Dear Helen: This summer, our potted dahlias are afflicted with mildew, while the dahlias in the open garden are free of the fungus. Why would this be?
Dear M.E.: Powdery mildew appears as a whitish, powdery growth on leaf surfaces. It most commonly appears on susceptible plants in late summer as nights become cooler and more humid while days are still warm. Spores germinate rapidly in humid conditions. Enclosed or shaded areas without free circulation of fresh air facilitate the initiation and spread of this disease.
I’ve also observed powdery mildew appearing soon after the plants, expecially plants in containers, have suffered the stress of dry soil.
In your case, the in-garden dahlias may well be free of the disease simply because the potted plants’ soil is harder to keep adequately and consistently moist in hot, dry weather.
Although humid conditions favour the rapid spread of the disease, powdery mildew spores differ from other fungus diseases in that they are able to infect plants even in very dry weather with low humidity levels.
One simple control method is to hose the plants off about mid-day, a few times each week. This washes spores that are forming off the leaves and minimizes infections. Powdery mildew spores cannot germinate in the presence of water. The timing is aimed at making sure the plants don’t go damp into the night.
Clean up all top growth meticulously at the end of the season. At that time, consider unpotting the tuberous roots, cleaning them well, and storing them with a light dusting of sulphur and covered with vermiculite or wood shavings in a cold but frost-free place for the winter. A fresh start in new planting mix in the spring should help. Use large enough containers to ease the work of keeping the soil mix consistently moist. As the plants develop, consider starting up the water washes early, as a prevention measure.
Dear Helen: My potted tomatoes, growing in full sun with a planting mix that contains dolomite lime, have started producing ripe fruits, but a significant number of them have blossom-end rot. I thought the lime would provide sufficient calcium to prevent this condition.
Dear E.V.: It is well known that adequate supplies of calcium (via lime) in the soil will help to prevent blossom-end rot, which appears as dark, sunken areas at the bottom (blossom) end of the fruit. But that's just half of the story.
Even if there is enough calcium in the soil, it can become unavailable to the tomato plants in conditions of stress that inhibit the movement of calcium within the plants. The principal stress usually involved here is inadequate or uneven supplies of moisture in the soil. This is most common when plants are grown in containers, which need such frequent watering in hot, dry weather.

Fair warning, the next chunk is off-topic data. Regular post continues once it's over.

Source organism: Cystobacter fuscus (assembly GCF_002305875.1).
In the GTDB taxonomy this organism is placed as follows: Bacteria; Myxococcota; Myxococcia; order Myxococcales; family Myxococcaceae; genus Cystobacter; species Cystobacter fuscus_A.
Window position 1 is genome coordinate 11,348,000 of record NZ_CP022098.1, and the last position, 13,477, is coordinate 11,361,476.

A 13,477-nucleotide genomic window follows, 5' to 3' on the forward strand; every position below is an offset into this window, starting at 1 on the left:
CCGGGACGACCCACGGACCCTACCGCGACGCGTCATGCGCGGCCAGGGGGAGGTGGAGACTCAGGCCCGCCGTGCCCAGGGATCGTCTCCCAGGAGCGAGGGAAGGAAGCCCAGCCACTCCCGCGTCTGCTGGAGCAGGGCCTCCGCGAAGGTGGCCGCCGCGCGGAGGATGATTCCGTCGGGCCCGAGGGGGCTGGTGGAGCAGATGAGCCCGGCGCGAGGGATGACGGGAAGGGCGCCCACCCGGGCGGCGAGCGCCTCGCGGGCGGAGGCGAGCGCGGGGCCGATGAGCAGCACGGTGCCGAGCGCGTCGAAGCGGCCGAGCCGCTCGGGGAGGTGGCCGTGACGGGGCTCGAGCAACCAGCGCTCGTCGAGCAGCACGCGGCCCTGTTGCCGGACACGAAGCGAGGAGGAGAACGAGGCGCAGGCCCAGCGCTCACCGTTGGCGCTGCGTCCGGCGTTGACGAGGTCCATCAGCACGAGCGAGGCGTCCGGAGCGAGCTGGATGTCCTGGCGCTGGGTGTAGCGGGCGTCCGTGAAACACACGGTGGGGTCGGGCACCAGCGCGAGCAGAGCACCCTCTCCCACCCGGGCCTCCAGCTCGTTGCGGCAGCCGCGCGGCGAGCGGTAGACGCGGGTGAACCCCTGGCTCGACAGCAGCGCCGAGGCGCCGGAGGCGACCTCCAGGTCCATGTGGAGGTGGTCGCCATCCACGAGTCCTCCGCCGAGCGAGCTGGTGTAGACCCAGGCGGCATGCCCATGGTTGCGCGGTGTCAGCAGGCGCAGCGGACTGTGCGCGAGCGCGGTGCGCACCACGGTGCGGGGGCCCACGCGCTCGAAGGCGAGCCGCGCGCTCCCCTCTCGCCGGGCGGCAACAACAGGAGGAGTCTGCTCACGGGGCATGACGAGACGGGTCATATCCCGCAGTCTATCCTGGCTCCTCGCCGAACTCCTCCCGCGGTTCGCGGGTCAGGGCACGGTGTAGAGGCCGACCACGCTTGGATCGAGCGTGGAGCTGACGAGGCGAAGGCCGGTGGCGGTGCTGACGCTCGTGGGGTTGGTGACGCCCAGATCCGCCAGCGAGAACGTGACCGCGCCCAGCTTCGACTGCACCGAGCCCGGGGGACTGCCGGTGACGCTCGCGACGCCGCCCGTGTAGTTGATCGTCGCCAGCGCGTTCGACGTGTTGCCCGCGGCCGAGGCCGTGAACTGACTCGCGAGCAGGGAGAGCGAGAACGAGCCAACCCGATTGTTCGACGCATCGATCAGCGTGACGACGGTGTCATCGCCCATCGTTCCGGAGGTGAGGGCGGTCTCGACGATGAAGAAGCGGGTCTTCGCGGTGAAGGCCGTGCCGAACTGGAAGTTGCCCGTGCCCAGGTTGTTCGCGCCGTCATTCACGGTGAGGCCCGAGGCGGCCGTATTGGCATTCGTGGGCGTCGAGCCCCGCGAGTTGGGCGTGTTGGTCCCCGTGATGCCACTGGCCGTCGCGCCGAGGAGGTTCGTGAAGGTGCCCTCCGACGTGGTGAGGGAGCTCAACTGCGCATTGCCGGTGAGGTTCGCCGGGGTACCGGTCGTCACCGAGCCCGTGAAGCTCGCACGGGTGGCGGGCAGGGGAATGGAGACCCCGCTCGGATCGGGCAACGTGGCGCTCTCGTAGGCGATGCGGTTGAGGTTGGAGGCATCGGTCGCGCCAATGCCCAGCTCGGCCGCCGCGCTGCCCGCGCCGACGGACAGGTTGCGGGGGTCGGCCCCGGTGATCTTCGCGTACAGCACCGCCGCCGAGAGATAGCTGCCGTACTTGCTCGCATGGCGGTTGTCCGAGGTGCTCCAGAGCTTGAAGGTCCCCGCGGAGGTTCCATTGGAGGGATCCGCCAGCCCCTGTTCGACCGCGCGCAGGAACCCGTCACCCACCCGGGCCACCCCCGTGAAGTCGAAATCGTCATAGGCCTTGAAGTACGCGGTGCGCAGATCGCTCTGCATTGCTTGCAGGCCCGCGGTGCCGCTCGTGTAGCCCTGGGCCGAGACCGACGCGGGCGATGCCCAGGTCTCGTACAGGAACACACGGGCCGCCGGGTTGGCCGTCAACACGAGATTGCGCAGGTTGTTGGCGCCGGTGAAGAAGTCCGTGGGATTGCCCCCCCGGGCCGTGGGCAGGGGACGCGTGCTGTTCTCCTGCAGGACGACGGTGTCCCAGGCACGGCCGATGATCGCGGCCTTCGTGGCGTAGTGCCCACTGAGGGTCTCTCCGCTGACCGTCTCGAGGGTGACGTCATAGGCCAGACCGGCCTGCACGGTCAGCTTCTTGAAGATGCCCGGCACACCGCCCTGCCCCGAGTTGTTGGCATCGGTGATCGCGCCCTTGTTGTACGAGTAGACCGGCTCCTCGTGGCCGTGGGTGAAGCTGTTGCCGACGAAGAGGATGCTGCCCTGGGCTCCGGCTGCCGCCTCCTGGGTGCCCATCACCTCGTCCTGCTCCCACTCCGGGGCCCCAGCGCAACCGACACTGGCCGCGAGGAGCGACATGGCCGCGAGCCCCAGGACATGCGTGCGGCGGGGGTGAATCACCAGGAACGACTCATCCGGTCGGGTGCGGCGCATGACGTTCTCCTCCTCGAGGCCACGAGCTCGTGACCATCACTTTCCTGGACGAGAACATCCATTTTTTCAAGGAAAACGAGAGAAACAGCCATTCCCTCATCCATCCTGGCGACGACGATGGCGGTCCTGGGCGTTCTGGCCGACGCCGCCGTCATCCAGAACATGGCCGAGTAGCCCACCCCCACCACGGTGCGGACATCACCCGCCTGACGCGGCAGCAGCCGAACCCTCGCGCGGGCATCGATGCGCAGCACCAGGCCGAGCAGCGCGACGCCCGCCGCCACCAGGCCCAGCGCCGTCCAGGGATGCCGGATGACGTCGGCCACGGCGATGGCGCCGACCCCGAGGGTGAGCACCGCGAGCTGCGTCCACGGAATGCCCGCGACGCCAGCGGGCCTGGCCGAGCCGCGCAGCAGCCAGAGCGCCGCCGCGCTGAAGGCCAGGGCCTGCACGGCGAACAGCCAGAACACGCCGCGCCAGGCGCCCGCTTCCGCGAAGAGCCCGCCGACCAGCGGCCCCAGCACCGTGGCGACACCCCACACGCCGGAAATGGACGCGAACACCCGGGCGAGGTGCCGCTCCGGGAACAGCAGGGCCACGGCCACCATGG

Another stress sometimes occurs when the process of transportation of calcium within a plant cannot keep up with rapid growth spurts, which can result from an excess of nitrogen in the soil.
Where tomatoes must be grown in pots, use the largest possible containers for easier maintenance of even soil-moisture levels. Water with careful regularity, especially in hot weather.
Dear Helen: A honeysuckle that has grown well for several years started out fine again this year. Then, suddenly, its leaves turned greyish before going almost white and dropping off. This left the plant looking peculiar as it bloomed last month on bare stems.
Dear J.H.: You don’t mention any wilting of the foliage, stem die-back, or leaf curling — symptoms that would occur in the case of most diseases and common insect infestations. Nor do you mention observing any insects.
Because of the extremely hot, dry weather in July, I suspect that spider mites may be the problem. They and their eggs are tiny enough to be not easily seen. They suck leaf juices, causing a gradual discolouration, usually accompanied by a motley and generally grubby appearance. In severe infestations, the leaves die and drop off the plant.
Spider mites thrive and proliferate mightily in hot, dry conditions. The best line of defence is to increase humidity by keeping the soil moist, mulching with a nourishing compost and spray-misting the plant frequently.
Encourage natural enemies of spider mites by avoiding the use of insecticides and growing food sources in the garden for beneficial (pest-devouring) insects like syrphid (hover) flies and lady beetles. Some of the best flowers for this purpose are cilantro (coriander), dill, yarrow, sweet alyssum and lavender.